Methods of handling the limbic incision used in cataract operations have never been entirely satisfactory from the standpoint of prevention of postoperative gaping of the wound and herniation of the iris. Serious trouble is avoided in all but a small percentage of cases, but usually at the expense of the patient's comfort and well-being. In order to prevent these postoperative complications, the patient is commonly put on a scanty, constipating diet and immobilized more or less completely for upward of a week—a severe treatment for an elderly person. Various devices and methods of closure have been advocated, but despite these and despite enforced immobilization of the patient, gaping of the incision and prolapse of the iris continue to occur occasionally.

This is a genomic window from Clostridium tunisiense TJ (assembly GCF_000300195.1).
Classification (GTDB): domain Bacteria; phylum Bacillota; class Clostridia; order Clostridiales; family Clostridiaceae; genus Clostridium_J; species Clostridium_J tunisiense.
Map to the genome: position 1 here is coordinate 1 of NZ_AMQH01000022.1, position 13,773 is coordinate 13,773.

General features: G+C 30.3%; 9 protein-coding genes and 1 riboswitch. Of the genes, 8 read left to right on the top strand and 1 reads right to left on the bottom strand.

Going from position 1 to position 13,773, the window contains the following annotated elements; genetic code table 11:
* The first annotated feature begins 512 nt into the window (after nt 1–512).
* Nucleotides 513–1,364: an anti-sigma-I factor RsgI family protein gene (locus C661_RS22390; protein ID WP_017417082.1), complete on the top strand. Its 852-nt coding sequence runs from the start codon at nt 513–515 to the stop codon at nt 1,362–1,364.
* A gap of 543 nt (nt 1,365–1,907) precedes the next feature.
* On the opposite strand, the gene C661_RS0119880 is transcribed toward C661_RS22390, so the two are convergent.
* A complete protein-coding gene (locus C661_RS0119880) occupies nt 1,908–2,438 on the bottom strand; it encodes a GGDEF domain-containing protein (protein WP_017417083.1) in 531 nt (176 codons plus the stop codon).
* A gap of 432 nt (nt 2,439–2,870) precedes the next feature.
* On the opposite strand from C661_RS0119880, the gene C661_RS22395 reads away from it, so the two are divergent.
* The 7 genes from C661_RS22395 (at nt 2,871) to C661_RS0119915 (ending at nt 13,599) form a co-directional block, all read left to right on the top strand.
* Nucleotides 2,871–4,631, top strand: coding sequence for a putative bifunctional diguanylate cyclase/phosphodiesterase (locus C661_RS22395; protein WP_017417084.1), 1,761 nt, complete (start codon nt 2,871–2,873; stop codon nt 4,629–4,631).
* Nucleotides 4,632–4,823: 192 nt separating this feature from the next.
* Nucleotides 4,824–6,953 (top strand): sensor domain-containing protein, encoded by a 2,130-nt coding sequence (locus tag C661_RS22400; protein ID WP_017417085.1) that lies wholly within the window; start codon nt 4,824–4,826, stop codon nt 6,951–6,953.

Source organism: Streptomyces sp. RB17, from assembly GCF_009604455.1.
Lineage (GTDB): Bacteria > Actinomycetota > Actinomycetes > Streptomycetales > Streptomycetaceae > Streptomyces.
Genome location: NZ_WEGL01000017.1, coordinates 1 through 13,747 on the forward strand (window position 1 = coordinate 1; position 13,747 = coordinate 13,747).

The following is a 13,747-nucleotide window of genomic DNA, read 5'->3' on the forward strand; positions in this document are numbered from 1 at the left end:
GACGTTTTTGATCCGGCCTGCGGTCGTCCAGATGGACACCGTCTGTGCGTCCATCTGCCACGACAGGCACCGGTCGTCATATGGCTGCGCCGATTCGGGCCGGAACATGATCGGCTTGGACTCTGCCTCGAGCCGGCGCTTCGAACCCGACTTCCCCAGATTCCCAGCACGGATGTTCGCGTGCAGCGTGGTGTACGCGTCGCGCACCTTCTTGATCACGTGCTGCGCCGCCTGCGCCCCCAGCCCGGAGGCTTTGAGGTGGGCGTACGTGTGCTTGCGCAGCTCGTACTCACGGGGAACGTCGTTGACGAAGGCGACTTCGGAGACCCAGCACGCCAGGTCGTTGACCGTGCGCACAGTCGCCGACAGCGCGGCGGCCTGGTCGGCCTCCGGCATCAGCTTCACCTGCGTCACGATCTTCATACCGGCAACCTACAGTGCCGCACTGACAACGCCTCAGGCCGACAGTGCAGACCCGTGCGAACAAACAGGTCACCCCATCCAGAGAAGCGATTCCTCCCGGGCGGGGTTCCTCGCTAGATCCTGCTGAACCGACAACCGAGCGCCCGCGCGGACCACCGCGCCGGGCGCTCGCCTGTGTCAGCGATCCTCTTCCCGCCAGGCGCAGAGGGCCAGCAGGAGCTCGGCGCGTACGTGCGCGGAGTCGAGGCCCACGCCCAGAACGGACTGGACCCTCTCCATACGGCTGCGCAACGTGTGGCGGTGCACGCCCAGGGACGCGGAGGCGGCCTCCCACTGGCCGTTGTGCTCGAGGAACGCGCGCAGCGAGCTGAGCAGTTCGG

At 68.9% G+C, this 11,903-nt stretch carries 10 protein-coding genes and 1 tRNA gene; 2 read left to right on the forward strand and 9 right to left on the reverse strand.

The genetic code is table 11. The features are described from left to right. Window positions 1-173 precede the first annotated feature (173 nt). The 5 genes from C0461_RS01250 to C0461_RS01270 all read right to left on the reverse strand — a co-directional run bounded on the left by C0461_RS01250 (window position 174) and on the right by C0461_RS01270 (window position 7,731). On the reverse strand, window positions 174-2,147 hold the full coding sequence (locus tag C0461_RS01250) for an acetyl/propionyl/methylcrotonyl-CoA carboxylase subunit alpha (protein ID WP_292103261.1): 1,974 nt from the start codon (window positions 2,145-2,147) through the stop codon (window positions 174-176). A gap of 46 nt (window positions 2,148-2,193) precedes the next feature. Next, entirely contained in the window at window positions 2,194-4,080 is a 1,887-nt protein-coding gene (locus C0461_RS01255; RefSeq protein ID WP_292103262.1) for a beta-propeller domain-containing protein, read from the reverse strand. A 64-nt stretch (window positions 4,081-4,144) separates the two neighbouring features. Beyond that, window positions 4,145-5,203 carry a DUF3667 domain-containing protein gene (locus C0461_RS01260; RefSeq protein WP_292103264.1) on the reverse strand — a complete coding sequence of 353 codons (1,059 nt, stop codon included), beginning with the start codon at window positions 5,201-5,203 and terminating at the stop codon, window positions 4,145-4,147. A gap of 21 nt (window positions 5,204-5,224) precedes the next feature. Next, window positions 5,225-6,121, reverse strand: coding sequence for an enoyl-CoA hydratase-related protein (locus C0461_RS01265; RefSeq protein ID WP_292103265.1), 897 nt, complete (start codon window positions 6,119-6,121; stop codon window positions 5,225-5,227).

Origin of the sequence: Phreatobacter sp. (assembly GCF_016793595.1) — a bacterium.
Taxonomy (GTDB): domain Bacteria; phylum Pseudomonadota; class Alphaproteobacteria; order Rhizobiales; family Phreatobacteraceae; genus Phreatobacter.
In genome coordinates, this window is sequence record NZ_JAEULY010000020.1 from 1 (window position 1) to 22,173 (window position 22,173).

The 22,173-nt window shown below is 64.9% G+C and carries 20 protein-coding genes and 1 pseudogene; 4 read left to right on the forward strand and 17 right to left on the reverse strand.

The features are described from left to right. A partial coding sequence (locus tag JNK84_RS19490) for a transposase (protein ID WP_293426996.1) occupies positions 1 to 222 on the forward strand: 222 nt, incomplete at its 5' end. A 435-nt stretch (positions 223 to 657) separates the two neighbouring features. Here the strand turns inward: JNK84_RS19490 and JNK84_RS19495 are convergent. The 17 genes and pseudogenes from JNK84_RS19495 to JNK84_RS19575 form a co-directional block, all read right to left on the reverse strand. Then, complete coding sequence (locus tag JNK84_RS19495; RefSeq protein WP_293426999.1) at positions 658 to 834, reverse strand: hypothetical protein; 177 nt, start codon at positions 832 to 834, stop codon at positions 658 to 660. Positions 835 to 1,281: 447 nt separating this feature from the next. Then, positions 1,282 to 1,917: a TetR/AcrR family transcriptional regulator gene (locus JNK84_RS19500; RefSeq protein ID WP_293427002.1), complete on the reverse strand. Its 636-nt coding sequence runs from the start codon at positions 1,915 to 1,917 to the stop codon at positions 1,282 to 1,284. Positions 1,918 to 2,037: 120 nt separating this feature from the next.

The crux of the matter seems to lie in the fact that during the process of healing the anterior chamber refills and intraocular tension returns before the wound is competent
HILDING A. EFFICIENCY OF VARIOUS WOUND CLOSURES IN PREVENTION OF PROLAPSE OF THE IRIS AFTER CATARACT OPERATIONS: EXPERIMENTAL STUDY. Arch Ophthalmol. 1939;22(2):177–192. doi:10.1001/archopht.1939.00860080021002
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